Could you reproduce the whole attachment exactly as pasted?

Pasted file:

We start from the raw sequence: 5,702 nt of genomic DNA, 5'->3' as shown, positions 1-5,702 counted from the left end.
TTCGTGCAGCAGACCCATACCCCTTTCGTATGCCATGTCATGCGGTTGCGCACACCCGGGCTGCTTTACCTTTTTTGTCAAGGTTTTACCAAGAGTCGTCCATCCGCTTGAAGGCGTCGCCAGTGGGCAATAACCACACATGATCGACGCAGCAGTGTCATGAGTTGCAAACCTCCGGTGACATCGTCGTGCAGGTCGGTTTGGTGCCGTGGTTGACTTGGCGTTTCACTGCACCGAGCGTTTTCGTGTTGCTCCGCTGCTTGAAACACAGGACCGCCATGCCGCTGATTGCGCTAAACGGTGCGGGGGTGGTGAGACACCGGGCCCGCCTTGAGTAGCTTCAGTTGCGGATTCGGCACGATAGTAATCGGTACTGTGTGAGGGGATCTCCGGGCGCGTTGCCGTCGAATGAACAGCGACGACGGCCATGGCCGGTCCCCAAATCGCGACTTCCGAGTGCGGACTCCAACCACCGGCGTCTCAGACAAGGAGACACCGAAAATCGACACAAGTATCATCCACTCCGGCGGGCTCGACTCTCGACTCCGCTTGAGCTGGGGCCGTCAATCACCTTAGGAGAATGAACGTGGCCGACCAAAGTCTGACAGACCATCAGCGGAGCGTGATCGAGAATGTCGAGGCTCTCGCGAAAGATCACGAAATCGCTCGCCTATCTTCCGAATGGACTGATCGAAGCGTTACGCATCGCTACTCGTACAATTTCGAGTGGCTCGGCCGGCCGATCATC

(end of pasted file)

We start from the raw sequence: 5,702 nt of genomic DNA, 5'->3' as shown, positions 1-5,702 counted from the left end.
TTCGTGCAGCAGACCCATACCCCTTTCGTATGCCATGTCATGCGGTTGCGCACACCCGGGCTGCTTTACCTTTTTTGTCAAGGTTTTACCAAGAGTCGTCCATCCGCTTGAAGGCGTCGCCAGTGGGCAATAACCACACATGATCGACGCAGCAGTGTCATGAGTTGCAAACCTCCGGTGACATCGTCGTGCAGGTCGGTTTGGTGCCGTGGTTGACTTGGCGTTTCACTGCACCGAGCGTTTTCGTGTTGCTCCGCTGCTTGAAACACAGGACCGCCATGCCGCTGATTGCGCTAAACGGTGCGGGGGTGGTGAGACACCGGGCCCGCCTTGAGTAGCTTCAGTTGCGGATTCGGCACGATAGTAATCGGTACTGTGTGAGGGGATCTCCGGGCGCGTTGCCGTCGAATGAACAGCGACGACGGCCATGGCCGGTCCCCAAATCGCGACTTCCGAGTGCGGACTCCAACCACCGGCGTCTCAGACAAGGAGACACCGAAAATCGACACAAGTATCATCCACTCCGGCGGGCTCGACTCTCGACTCCGCTTGAGCTGGGGCCGTCAATCACCTTAGGAGAATGAACGTGGCCGACCAAAGTCTGACAGACCATCAGCGGAGCGTGATCGAGAATGTCGAGGCTCTCGCGAAAGATCACGAAATCGCTCGCCTATCTTCCGAATGGACTGATCGAAGCGTTACGCATCGCTACTCGTACAATTTCGAGTGGCTCGGCCGGCCGATCATC